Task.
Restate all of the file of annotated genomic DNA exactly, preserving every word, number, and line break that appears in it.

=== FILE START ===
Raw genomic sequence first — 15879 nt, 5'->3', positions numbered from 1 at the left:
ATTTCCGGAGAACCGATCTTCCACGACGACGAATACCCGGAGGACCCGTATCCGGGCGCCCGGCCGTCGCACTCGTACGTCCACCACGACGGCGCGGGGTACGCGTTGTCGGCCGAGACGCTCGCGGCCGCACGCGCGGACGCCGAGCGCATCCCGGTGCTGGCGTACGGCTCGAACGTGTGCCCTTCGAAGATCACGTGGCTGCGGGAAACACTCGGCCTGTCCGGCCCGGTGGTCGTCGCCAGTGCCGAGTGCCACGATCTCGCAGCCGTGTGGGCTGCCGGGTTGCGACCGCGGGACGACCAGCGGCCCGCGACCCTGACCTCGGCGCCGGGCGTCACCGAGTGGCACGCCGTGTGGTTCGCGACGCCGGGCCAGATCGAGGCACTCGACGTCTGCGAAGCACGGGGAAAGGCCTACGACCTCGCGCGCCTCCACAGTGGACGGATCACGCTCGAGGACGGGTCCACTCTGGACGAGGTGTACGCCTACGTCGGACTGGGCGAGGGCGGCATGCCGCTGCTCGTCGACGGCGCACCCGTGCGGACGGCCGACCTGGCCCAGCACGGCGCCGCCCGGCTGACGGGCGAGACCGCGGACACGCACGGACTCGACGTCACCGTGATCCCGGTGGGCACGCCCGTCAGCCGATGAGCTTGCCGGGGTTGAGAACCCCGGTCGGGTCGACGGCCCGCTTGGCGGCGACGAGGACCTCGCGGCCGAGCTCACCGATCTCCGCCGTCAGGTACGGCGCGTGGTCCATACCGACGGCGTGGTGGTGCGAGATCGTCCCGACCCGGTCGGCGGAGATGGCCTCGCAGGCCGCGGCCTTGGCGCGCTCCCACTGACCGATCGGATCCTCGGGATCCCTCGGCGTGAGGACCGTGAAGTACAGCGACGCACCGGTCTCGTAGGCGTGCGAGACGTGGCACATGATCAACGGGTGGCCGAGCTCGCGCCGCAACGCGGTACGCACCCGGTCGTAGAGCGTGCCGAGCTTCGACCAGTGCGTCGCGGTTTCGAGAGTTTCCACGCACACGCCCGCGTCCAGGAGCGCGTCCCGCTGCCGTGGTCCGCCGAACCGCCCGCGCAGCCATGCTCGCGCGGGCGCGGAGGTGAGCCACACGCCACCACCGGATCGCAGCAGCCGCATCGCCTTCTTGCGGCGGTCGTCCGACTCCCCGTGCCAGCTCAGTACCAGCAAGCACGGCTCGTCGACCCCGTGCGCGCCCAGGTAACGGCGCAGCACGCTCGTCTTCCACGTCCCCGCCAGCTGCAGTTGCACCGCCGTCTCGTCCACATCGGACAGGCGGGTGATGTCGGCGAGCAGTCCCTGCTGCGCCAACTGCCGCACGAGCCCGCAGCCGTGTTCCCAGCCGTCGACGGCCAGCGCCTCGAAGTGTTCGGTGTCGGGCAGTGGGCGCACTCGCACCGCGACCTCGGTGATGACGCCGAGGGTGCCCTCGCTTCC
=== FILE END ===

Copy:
Raw genomic sequence first — 15879 nt, 5'->3', positions numbered from 1 at the left:
ATTTCCGGAGAACCGATCTTCCACGACGACGAATACCCGGAGGACCCGTATCCGGGCGCCCGGCCGTCGCACTCGTACGTCCACCACGACGGCGCGGGGTACGCGTTGTCGGCCGAGACGCTCGCGGCCGCACGCGCGGACGCCGAGCGCATCCCGGTGCTGGCGTACGGCTCGAACGTGTGCCCTTCGAAGATCACGTGGCTGCGGGAAACACTCGGCCTGTCCGGCCCGGTGGTCGTCGCCAGTGCCGAGTGCCACGATCTCGCAGCCGTGTGGGCTGCCGGGTTGCGACCGCGGGACGACCAGCGGCCCGCGACCCTGACCTCGGCGCCGGGCGTCACCGAGTGGCACGCCGTGTGGTTCGCGACGCCGGGCCAGATCGAGGCACTCGACGTCTGCGAAGCACGGGGAAAGGCCTACGACCTCGCGCGCCTCCACAGTGGACGGATCACGCTCGAGGACGGGTCCACTCTGGACGAGGTGTACGCCTACGTCGGACTGGGCGAGGGCGGCATGCCGCTGCTCGTCGACGGCGCACCCGTGCGGACGGCCGACCTGGCCCAGCACGGCGCCGCCCGGCTGACGGGCGAGACCGCGGACACGCACGGACTCGACGTCACCGTGATCCCGGTGGGCACGCCCGTCAGCCGATGAGCTTGCCGGGGTTGAGAACCCCGGTCGGGTCGACGGCCCGCTTGGCGGCGACGAGGACCTCGCGGCCGAGCTCACCGATCTCCGCCGTCAGGTACGGCGCGTGGTCCATACCGACGGCGTGGTGGTGCGAGATCGTCCCGACCCGGTCGGCGGAGATGGCCTCGCAGGCCGCGGCCTTGGCGCGCTCCCACTGACCGATCGGATCCTCGGGATCCCTCGGCGTGAGGACCGTGAAGTACAGCGACGCACCGGTCTCGTAGGCGTGCGAGACGTGGCACATGATCAACGGGTGGCCGAGCTCGCGCCGCAACGCGGTACGCACCCGGTCGTAGAGCGTGCCGAGCTTCGACCAGTGCGTCGCGGTTTCGAGAGTTTCCACGCACACGCCCGCGTCCAGGAGCGCGTCCCGCTGCCGTGGTCCGCCGAACCGCCCGCGCAGCCATGCTCGCGCGGGCGCGGAGGTGAGCCACACGCCACCACCGGATCGCAGCAGCCGCATCGCCTTCTTGCGGCGGTCGTCCGACTCCCCGTGCCAGCTCAGTACCAGCAAGCACGGCTCGTCGACCCCGTGCGCGCCCAGGTAACGGCGCAGCACGCTCGTCTTCCACGTCCCCGCCAGCTGCAGTTGCACCGCCGTCTCGTCCACATCGGACAGGCGGGTGATGTCGGCGAGCAGTCCCTGCTGCGCCAACTGCCGCACGAGCCCGCAGCCGTGTTCCCAGCCGTCGACGGCCAGCGCCTCGAAGTGTTCGGTGTCGGGCAGTGGGCGCACTCGCACCGCGACCTCGGTGATGACGCCGAGGGTGCCCTCGCTTCC